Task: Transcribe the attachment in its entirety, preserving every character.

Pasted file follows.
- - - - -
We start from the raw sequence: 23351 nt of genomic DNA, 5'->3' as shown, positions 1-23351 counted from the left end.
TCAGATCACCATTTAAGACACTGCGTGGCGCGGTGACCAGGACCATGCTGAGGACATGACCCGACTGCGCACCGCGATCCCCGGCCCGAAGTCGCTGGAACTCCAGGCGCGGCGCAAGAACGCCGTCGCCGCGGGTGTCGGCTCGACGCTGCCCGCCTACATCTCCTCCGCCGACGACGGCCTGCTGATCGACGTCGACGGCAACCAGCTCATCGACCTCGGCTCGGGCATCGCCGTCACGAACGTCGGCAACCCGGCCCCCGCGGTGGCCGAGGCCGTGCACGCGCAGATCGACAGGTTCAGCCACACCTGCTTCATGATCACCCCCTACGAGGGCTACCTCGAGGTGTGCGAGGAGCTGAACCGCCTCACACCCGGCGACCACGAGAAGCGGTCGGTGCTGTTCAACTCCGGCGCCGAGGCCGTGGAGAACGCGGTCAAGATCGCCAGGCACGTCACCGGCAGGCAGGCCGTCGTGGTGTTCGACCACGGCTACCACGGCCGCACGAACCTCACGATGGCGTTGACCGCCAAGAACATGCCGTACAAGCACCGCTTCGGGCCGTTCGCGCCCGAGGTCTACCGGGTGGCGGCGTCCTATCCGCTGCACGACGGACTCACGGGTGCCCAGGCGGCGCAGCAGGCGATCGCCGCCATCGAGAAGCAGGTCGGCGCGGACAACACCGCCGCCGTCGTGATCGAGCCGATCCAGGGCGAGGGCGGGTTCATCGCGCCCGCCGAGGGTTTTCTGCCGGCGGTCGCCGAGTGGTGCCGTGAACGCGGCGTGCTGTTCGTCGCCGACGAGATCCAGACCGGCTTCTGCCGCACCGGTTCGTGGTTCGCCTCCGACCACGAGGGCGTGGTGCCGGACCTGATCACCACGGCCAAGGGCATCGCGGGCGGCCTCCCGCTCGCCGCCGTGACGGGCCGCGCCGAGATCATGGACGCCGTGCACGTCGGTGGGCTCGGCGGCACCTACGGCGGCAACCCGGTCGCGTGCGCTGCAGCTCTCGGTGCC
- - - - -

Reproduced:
We start from the raw sequence: 23351 nt of genomic DNA, 5'->3' as shown, positions 1-23351 counted from the left end.
TCAGATCACCATTTAAGACACTGCGTGGCGCGGTGACCAGGACCATGCTGAGGACATGACCCGACTGCGCACCGCGATCCCCGGCCCGAAGTCGCTGGAACTCCAGGCGCGGCGCAAGAACGCCGTCGCCGCGGGTGTCGGCTCGACGCTGCCCGCCTACATCTCCTCCGCCGACGACGGCCTGCTGATCGACGTCGACGGCAACCAGCTCATCGACCTCGGCTCGGGCATCGCCGTCACGAACGTCGGCAACCCGGCCCCCGCGGTGGCCGAGGCCGTGCACGCGCAGATCGACAGGTTCAGCCACACCTGCTTCATGATCACCCCCTACGAGGGCTACCTCGAGGTGTGCGAGGAGCTGAACCGCCTCACACCCGGCGACCACGAGAAGCGGTCGGTGCTGTTCAACTCCGGCGCCGAGGCCGTGGAGAACGCGGTCAAGATCGCCAGGCACGTCACCGGCAGGCAGGCCGTCGTGGTGTTCGACCACGGCTACCACGGCCGCACGAACCTCACGATGGCGTTGACCGCCAAGAACATGCCGTACAAGCACCGCTTCGGGCCGTTCGCGCCCGAGGTCTACCGGGTGGCGGCGTCCTATCCGCTGCACGACGGACTCACGGGTGCCCAGGCGGCGCAGCAGGCGATCGCCGCCATCGAGAAGCAGGTCGGCGCGGACAACACCGCCGCCGTCGTGATCGAGCCGATCCAGGGCGAGGGCGGGTTCATCGCGCCCGCCGAGGGTTTTCTGCCGGCGGTCGCCGAGTGGTGCCGTGAACGCGGCGTGCTGTTCGTCGCCGACGAGATCCAGACCGGCTTCTGCCGCACCGGTTCGTGGTTCGCCTCCGACCACGAGGGCGTGGTGCCGGACCTGATCACCACGGCCAAGGGCATCGCGGGCGGCCTCCCGCTCGCCGCCGTGACGGGCCGCGCCGAGATCATGGACGCCGTGCACGTCGGTGGGCTCGGCGGCACCTACGGCGGCAACCCGGTCGCGTGCGCTGCAGCTCTCGGTGCC